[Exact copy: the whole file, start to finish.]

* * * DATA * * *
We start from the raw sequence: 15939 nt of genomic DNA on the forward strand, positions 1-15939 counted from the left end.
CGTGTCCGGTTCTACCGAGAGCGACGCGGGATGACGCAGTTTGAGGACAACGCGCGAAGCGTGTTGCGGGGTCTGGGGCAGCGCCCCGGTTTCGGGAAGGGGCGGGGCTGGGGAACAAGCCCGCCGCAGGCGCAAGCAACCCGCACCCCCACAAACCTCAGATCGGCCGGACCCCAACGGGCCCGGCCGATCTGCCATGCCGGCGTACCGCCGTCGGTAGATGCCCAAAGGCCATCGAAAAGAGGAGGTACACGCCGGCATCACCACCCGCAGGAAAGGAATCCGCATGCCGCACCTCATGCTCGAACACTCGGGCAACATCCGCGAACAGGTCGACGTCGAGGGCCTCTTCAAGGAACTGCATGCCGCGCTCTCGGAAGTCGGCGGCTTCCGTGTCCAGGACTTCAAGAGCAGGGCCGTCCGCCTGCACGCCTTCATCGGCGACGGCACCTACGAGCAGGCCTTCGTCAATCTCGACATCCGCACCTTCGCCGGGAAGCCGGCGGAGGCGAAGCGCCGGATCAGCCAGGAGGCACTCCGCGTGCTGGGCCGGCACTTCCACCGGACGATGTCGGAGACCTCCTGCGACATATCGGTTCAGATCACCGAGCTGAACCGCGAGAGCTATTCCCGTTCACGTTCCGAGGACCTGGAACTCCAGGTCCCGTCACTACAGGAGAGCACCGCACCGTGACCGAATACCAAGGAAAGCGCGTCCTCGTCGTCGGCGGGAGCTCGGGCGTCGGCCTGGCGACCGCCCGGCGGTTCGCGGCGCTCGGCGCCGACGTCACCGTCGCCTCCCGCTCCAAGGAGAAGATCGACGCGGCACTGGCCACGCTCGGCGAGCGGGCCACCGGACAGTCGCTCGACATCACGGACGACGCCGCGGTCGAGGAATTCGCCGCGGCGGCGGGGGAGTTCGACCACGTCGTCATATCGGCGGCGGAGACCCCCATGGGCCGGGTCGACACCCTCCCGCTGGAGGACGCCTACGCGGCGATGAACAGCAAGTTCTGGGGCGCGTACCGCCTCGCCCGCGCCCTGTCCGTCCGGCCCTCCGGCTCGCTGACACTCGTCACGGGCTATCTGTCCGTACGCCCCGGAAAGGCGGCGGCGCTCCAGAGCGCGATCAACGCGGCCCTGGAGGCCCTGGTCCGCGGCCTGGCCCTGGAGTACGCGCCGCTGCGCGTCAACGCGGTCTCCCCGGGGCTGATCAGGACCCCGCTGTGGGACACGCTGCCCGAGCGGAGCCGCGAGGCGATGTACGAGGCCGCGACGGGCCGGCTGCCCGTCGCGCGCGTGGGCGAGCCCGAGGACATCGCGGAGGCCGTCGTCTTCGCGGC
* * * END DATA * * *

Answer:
We start from the raw sequence: 15939 nt of genomic DNA on the forward strand, positions 1-15939 counted from the left end.
CGTGTCCGGTTCTACCGAGAGCGACGCGGGATGACGCAGTTTGAGGACAACGCGCGAAGCGTGTTGCGGGGTCTGGGGCAGCGCCCCGGTTTCGGGAAGGGGCGGGGCTGGGGAACAAGCCCGCCGCAGGCGCAAGCAACCCGCACCCCCACAAACCTCAGATCGGCCGGACCCCAACGGGCCCGGCCGATCTGCCATGCCGGCGTACCGCCGTCGGTAGATGCCCAAAGGCCATCGAAAAGAGGAGGTACACGCCGGCATCACCACCCGCAGGAAAGGAATCCGCATGCCGCACCTCATGCTCGAACACTCGGGCAACATCCGCGAACAGGTCGACGTCGAGGGCCTCTTCAAGGAACTGCATGCCGCGCTCTCGGAAGTCGGCGGCTTCCGTGTCCAGGACTTCAAGAGCAGGGCCGTCCGCCTGCACGCCTTCATCGGCGACGGCACCTACGAGCAGGCCTTCGTCAATCTCGACATCCGCACCTTCGCCGGGAAGCCGGCGGAGGCGAAGCGCCGGATCAGCCAGGAGGCACTCCGCGTGCTGGGCCGGCACTTCCACCGGACGATGTCGGAGACCTCCTGCGACATATCGGTTCAGATCACCGAGCTGAACCGCGAGAGCTATTCCCGTTCACGTTCCGAGGACCTGGAACTCCAGGTCCCGTCACTACAGGAGAGCACCGCACCGTGACCGAATACCAAGGAAAGCGCGTCCTCGTCGTCGGCGGGAGCTCGGGCGTCGGCCTGGCGACCGCCCGGCGGTTCGCGGCGCTCGGCGCCGACGTCACCGTCGCCTCCCGCTCCAAGGAGAAGATCGACGCGGCACTGGCCACGCTCGGCGAGCGGGCCACCGGACAGTCGCTCGACATCACGGACGACGCCGCGGTCGAGGAATTCGCCGCGGCGGCGGGGGAGTTCGACCACGTCGTCATATCGGCGGCGGAGACCCCCATGGGCCGGGTCGACACCCTCCCGCTGGAGGACGCCTACGCGGCGATGAACAGCAAGTTCTGGGGCGCGTACCGCCTCGCCCGCGCCCTGTCCGTCCGGCCCTCCGGCTCGCTGACACTCGTCACGGGCTATCTGTCCGTACGCCCCGGAAAGGCGGCGGCGCTCCAGAGCGCGATCAACGCGGCCCTGGAGGCCCTGGTCCGCGGCCTGGCCCTGGAGTACGCGCCGCTGCGCGTCAACGCGGTCTCCCCGGGGCTGATCAGGACCCCGCTGTGGGACACGCTGCCCGAGCGGAGCCGCGAGGCGATGTACGAGGCCGCGACGGGCCGGCTGCCCGTCGCGCGCGTGGGCGAGCCCGAGGACATCGCGGAGGCCGTCGTCTTCGCGGC